Candidates:

All candidate meetings in Brampton ridings were covered in Punjabi media.

  • Brampton Centre: Analysis regarding the relative prospects between the Liberals and Conservatives, with the prediction that Liberal MP Ramesh Sangha will win (Sangha has stated that his party is “pandering” to Sikh separatists.)
  • Brampton North: Conservative candidate Arpan Khanna responded to criticism that the Conservative party was against immigration (CPC leader Scheer visited the riding):

“… the immigration target was 260,000 annually during the previous Conservative government. Today, the target is 280,000 which is not a major difference. We have a balanced approach when we bring immigrants here without any back door entry. During the Trudeau government, 80,000 illegal refugees crossed the border into Canada. Khanna highlighted the burden on the Canadian immigration system and taxpayers with refugees. He said that the Liberals are not focusing on Hindu and Sikh refugees whose lives are under threat in Afghanistan. He also criticized the Liberals’ visa policy, including the parental sponsorship application intake system. He said that Conservatives emphasize an immigration system that is fair, orderly and compassionate.” (Punjabi, CJMR Parvasi)

  • Brantford–Brant: LPC Candidate Danielle Takacs’ posting an image on Facebook that showing a farm with the message “Scheer-Ford ain’t no difference!” carved into the field was covered.
  • Davenport: Sanjay Bhatia, CPC candidate, was profiled with his commitment that “a conservative government will bring justice, order and compassion to the immigration system.” (Portuguese, Correio da Manha)
  • Don Valley North: Bang Gu Jiang’s concession speech after losing the Liberal nomination to former MPP Han Dong, Liberal candidate, along with the opening of Han Dong’s campaign office, were covered.
  • Kitchener Centre: Stephen Woodworth, CPC candidate and former MP came under criticism for using previous signs that say ‘re-elect’. Elections Canada clarified that it is not against the law given he was an MP 2008-15.
  • Markham Unionville: Elvin Kao, Green Party candidate, was profiled. The visit of PM Trudeau to the Mid-Autumn Festival in support of Liberal candidate Alan Ho was also covered.
  • Ottawa West–Nepean: Anita Vandenbeld, Liberal MP and candidate, was profiled in Somali media.
  • Vancouver East: The launch of Jenny Kwan’s campaign office, NDP MP and candidate, was profiled.
  • Vimy: Liberal MP Eva Nassif’s complaints regarding bullying from other area Liberal MPs and her nomination being rejected for her not praising PM Trudeau as being a feminist was covered.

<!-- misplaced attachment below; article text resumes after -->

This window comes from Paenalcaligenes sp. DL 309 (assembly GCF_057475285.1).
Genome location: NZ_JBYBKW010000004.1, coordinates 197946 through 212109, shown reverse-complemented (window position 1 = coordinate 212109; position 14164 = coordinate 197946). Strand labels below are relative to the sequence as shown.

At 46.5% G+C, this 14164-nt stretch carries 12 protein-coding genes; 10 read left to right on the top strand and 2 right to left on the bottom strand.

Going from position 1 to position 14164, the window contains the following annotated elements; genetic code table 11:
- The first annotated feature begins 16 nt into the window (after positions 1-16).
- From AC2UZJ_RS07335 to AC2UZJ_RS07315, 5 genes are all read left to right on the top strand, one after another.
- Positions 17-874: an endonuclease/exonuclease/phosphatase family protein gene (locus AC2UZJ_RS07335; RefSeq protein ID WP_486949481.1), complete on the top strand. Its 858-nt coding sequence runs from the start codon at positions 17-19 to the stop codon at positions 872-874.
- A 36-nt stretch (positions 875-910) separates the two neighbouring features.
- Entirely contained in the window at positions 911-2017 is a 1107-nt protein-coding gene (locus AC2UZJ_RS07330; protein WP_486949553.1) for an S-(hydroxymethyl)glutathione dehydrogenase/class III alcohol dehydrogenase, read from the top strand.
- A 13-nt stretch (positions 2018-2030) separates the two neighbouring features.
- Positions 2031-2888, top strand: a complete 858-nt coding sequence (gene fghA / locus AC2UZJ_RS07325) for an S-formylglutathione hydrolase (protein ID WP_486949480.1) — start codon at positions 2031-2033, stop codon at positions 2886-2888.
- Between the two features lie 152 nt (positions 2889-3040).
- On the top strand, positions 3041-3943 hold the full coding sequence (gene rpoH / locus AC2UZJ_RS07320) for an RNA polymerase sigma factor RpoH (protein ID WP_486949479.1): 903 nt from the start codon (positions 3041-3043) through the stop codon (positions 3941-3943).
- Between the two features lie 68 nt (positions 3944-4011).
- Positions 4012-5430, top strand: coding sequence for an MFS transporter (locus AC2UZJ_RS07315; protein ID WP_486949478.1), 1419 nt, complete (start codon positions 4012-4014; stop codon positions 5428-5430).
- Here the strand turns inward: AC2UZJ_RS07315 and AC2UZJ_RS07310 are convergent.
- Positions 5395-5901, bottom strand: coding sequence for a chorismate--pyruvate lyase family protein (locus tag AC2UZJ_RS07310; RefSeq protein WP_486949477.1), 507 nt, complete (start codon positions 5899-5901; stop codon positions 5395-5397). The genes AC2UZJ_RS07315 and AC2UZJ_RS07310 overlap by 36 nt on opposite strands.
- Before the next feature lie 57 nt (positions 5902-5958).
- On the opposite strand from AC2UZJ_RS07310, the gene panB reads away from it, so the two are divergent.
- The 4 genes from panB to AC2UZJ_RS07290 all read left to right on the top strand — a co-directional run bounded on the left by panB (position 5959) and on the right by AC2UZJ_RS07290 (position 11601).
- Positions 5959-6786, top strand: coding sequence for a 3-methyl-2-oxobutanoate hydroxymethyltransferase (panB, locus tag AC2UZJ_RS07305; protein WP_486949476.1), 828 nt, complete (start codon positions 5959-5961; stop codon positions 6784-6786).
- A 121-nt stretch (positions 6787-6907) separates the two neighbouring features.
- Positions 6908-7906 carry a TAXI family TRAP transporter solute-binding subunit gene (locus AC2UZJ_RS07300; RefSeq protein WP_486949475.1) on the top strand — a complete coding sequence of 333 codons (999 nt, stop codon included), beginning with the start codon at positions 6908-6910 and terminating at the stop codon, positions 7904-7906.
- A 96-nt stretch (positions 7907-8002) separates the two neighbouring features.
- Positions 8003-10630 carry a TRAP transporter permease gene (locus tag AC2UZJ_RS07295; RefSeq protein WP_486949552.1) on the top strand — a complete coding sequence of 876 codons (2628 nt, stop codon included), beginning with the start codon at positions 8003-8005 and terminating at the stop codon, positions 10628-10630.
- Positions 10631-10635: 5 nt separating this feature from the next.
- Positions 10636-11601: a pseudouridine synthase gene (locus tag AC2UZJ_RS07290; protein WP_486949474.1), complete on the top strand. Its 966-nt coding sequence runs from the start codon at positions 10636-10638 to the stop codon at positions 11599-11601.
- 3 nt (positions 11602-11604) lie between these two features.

Campaign: Apart from general overviews of party positions and positioning, the respective tactics of the Liberals in invoking Premier Ford and the Conservatives in invoking former Premier Wynne to draw (or amplify) the contrast between their respective philosophies and approaches dominated coverage. Fake news regarding Liberal plans to increase the capital gains tax and PM Trudeau’s personal relationship with far-right commentator was covered. There were also a number of articles on the importance and procedures of voting.

“The scene was repeated at Scheer’s next campaign stop in Brampton, where Ford turned the tide for the PCs during the 2018 provincial election. Ford is already messing with Scheer’s chances in a big way in Ontario. The chaos of cuts he’s unleashed on the province has seen to that. With the possibility of Ford’s fight with teachers unions ending up in a strike in Ontario smack dab in the middle of the election to remind voters of the disaster Ford has been, Scheer’s electoral prospects are looking even more dicey.” (Farsi, Iran Javan)

Foreign interference:

Coverage continued on the warnings by Canadian intelligence agencies regarding possible foreign interference through the diaspora communities, citing China and India in particular but also mentioning Pakistan, Saudi Arabia, Iran and Venezuela (along with Eelam Tamil). The comments by Elections Canada Commissioner regarding the difficulties of investigating foreign interference were noted again. The call by former ambassador to China, David Mulroney, for a foreign lobbyist registry was noted.

Multiculturalism: Coverage continued over the Trudeau brown face/blackface photos:

“Instead of discussing the economy, taxes, how to improve this country, how to ensure it doesn’t fall into a recession, our election debate instead concentrates on the fact, that our Prime Minister who is always so politically correct, now got caught in his own trap. Kumor says that although painting your face brown or black is not appropriate he doesn’t think that in this case Trudeau’s intention was to make fun of people of colour. Kumor asks, why if the pictures and videos were taken 18 years ago, they surfaced just now? Kumor believes it’s part of the opponents election strategy.  Looking into opponents’ past to see what they did in Kindergarten is probably the main task at the campaign headquarters, Kumor says.  There are real problems in this country, like the economy, and for that we need a good government that will take things seriously.” (Polish, Goniec)